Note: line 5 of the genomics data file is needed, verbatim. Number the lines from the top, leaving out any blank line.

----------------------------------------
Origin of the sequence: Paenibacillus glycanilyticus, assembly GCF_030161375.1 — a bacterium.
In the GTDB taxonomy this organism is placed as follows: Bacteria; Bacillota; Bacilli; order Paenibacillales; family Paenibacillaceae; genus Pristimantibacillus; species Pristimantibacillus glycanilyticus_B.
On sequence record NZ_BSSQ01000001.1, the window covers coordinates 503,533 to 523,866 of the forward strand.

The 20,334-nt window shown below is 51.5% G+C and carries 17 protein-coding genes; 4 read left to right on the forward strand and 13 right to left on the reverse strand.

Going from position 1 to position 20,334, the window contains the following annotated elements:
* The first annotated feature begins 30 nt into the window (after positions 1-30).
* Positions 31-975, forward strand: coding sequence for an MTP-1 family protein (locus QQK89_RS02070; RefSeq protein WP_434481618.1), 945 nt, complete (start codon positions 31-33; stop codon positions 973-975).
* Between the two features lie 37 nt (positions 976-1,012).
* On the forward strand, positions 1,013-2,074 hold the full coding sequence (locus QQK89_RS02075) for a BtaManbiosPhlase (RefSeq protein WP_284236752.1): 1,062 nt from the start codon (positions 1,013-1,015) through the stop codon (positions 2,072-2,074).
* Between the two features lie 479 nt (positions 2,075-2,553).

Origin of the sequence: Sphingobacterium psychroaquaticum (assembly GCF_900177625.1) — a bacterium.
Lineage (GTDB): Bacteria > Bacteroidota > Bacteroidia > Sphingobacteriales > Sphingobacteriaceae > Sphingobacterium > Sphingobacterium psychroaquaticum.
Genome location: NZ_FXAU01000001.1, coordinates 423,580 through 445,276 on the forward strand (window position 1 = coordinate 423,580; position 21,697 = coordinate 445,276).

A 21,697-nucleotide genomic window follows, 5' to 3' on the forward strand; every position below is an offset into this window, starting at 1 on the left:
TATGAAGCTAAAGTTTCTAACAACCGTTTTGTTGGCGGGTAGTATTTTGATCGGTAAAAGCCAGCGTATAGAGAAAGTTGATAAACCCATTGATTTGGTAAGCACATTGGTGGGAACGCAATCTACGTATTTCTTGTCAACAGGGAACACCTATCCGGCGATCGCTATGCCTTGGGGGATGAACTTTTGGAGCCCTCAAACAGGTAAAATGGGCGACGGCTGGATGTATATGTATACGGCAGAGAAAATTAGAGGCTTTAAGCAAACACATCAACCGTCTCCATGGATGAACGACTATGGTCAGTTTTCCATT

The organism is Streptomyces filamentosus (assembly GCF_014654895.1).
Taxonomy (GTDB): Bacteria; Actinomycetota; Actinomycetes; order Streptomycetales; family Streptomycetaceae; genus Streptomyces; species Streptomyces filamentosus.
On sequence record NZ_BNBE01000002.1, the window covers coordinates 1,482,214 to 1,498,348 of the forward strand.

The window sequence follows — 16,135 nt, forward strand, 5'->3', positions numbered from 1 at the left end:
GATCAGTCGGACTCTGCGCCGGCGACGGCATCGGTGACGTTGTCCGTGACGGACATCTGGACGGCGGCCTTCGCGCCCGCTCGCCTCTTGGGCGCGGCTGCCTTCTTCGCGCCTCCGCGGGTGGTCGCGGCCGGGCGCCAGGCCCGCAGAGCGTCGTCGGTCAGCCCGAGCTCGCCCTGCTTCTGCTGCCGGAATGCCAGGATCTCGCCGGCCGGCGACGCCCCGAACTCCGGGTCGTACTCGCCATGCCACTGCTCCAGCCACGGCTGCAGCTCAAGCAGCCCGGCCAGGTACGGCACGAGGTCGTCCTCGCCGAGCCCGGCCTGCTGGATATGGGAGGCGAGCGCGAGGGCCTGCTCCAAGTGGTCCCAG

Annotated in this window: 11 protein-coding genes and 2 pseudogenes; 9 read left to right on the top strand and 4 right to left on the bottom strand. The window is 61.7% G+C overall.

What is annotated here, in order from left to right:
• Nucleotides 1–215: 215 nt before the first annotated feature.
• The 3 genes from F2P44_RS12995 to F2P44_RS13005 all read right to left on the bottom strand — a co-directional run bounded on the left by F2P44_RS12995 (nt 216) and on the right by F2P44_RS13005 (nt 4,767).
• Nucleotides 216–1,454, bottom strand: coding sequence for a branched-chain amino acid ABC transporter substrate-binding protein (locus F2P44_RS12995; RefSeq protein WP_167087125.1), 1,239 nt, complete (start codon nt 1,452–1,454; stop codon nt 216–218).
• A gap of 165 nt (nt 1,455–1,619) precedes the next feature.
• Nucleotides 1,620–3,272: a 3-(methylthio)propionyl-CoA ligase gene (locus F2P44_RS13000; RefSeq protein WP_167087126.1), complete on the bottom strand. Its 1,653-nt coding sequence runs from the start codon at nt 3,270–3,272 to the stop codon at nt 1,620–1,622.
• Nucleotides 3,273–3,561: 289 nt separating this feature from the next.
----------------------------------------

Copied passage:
Going from position 1 to position 20,334, the window contains the following annotated elements: